Previously Unaccounted 1943-S Bronze Cent Acquired by Rare Coin Wholesalers
(Dana Point, California) — A previously unrecorded 1943-S Lincoln cent, erroneously struck on a bronze planchet and found in circulation by a teenaged collector over a half century ago, has been acquired by Rare Coin Wholesalers of Dana Point, California.
The discovery coin now is certified as AU-53 by Numismatic Guaranty Corporation.
"The coin was found in 1944 by Kenneth S. Wing Jr. of Long Beach, California who was assembling a set of Lincoln cents at the time," said Steven L. Contursi, President of Rare Coin Wholesalers (www.RCW1.com).
Wing became a prominent Southern California architect who co-designed the Long Beach Arena in the late 1950s. He passed away in 1996.
"When his heirs recently asked me to examine the coin, I doubted it was genuine. But then I got a magnet and was surprised when the coin did not stick to it. So, on behalf of Mr. Wing’s heirs I submitted it for certification," Contursi explained.
"It’s delightful and amazing there are still examples of great numismatic rarities to be ‘discovered’ and reported to the hobby."
Contursi plans to publicly display the 1943-S bronze cent at various coin shows including the upcoming American Numismatic Association World’s Fair of Money® in Baltimore and the Long Beach Coin, Stamp & Collectibles Expo in September.
To honor the memory of the coin’s finder and the family that owned it for 64 years, he requested that NGC include the notation on the encapsulation insert label, "Kenneth S. Wing Jr. Coll."
"My Father was an avid penny collector. His parents would get him rolls of pennies from the bank every few weeks, and he’d search through them. He found the 1943 (bronze) penny in Long Beach in 1944 when he was 14 years old, but I’m not sure if it was from pocket change or from a roll (of circulating cents) from the bank. He took it to a local dealer who offered him $500 for it, but my Father said it wasn’t for sale."
The coin was in a simple Capitol Plastics cent holder in a bank safe deposit box with the rest of Wing’s collection, found there after he died in 1996. Paul Wing says his father didn’t talk much about the coin over the years, and he didn’t actually see it until after his father passed away.
"My Father pulled most of his collection from circulation, and purchased a few coins he could not find. He found a 1922 ‘no D’ cent in change, but had to eventually buy a 1909-S V.D.B.," explained the son.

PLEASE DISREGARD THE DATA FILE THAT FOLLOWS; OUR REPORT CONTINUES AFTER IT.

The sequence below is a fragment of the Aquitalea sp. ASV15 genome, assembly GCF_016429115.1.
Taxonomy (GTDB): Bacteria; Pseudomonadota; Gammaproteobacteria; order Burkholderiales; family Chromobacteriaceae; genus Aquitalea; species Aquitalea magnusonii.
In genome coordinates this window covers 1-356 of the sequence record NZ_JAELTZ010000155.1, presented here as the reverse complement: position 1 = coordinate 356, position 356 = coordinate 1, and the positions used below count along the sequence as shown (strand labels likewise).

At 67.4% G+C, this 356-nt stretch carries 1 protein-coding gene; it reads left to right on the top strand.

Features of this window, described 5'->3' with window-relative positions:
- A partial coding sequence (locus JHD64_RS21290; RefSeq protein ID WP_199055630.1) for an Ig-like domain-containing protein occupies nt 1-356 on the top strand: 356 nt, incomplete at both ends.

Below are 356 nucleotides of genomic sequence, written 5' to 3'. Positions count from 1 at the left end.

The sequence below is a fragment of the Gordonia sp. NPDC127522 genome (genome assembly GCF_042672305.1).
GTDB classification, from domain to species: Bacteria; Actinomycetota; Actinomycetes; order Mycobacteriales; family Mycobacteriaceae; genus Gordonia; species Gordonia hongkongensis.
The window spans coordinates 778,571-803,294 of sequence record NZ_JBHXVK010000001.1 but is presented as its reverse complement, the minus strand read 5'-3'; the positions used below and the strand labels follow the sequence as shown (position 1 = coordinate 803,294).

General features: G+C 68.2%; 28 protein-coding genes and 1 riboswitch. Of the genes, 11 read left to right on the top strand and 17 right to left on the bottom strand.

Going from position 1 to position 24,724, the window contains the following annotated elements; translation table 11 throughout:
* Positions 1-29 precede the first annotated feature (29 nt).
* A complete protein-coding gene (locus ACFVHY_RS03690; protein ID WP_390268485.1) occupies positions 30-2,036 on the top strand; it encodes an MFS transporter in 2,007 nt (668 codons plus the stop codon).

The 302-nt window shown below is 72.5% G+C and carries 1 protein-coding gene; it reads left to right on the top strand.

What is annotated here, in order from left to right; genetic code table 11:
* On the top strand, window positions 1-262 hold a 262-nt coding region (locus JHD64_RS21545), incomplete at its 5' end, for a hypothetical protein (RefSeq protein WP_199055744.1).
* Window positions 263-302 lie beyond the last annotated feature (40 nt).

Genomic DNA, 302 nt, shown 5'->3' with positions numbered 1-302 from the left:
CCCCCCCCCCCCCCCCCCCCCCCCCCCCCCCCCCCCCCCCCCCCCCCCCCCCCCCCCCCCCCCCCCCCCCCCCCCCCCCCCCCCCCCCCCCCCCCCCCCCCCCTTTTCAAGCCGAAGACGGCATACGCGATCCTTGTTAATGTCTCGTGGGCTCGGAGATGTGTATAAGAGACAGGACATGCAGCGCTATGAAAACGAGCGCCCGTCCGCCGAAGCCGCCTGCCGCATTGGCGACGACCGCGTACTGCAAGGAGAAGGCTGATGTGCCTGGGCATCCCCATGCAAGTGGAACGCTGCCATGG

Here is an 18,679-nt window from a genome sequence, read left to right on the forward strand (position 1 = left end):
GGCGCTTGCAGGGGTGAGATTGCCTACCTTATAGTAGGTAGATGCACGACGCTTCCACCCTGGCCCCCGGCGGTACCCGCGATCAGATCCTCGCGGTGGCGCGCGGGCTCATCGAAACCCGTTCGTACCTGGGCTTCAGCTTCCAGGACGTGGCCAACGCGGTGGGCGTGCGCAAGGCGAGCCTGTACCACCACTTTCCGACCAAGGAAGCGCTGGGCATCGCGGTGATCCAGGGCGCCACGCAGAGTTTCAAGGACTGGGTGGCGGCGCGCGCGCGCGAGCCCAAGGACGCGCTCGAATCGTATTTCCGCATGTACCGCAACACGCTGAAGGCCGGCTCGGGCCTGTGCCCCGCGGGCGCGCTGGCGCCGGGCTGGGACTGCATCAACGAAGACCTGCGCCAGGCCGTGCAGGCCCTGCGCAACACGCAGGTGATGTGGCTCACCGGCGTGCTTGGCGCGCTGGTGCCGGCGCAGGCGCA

Those coins remain in the collection inherited by Wing’s family.
"The 1943 bronze Lincoln cent really transcends a wrong planchet error. Today, it’s widely considered to be a classic twentieth century rarity, more kin to a transitional type, and now is collected as part of the regular series by devoted Lincoln cent enthusiasts," commented Dave Camire, President of Numismatic Conservation Services and a mint error consultant to NGC.
"This piece is particularly important because it’s from San Francisco, a scarcer mint for the issue compared to better-known Philadelphia Mint specimens. This coin is also a recent discovery to the numismatic community," Camire stated.
Common zinc-coated steel cents will stick to a magnet but the handful of known 1943-dated Lincoln cents mistakenly struck in bronze (in this case, an alloy of 95 percent copper and 5 percent tin and zinc) will not. The zinc-coated steel metallic composition was used in 1943 to conserve copper that was needed for U.S. efforts in World War II.
"When I purchased the coin I also received Mr. Wing’s interesting file of correspondence dating back to 1946 as he tried to verify the coin’s authenticity. Some of the responses he received from the Mint, the Smithsonian Institution and well-known dealer of the era, Abe Kosoff, may seem a little humorous today."
In a letter to Wing dated August 20, 1946, Acting Director of the Mint Leland Howard wrote:
"In reference to your letter of August 11th, there were no copper cents struck during the calendar year 1943 at any of the coinage Mints. Only the zinc coated steel cent was struck during that year."
Today, though, the hobby is aware of more than a dozen 1943 bronze cents with at least one example known from each of the Mints producing Lincoln cents that year: Philadelphia, Denver and San Francisco.
Contursi acquired the coin and correspondence for $72,500. The letters from and to Wing indicate he tried for decades to get information about his historic, off-metal cent.
Wing wrote to Encino, California dealer Kosoff on October 3, 1958:
"In 1948, on a trip to San Francisco, it (the coin) was shown to the Director of the mint and his ‘private’ opinion was that of authenticity. In 1957, my Father was in Washington, DC, (sic) he attempted to have the Treasury Department examine it, however, they refused and referred him to the Smithsonian Institution."
In his response dated October 8, 1958, Kosoff replied:
"It would be of prime importance to determine, beyond any doubt, that your 1943-S Cent is a genuine one. This would require a number of tests and the outlay of considerable cash."
Additional correspondence regarding the coin’s journey to Washington with Wing’s father is a June 18, 1957 letter from V. Clain-Stefanelli, Curator of the Division of Numismatics at the Smithsonian in which he wrote:
"The authenticity of this piece is in my opinion beyond doubt. In fact, as you certainly recall, Mr. Mendel L. Peterson, Acting Head Curator of the Department of History, fully concurred in this opinion."
Contursi said his recently-acquired 1943 bronze Lincoln cent is quite special for him.
"Of all the million dollar coins I’ve bought or sold – from Brasher Doubloons to the King of Siam set – this is the first 1943 ‘copper penny’ I’ve ever owned!"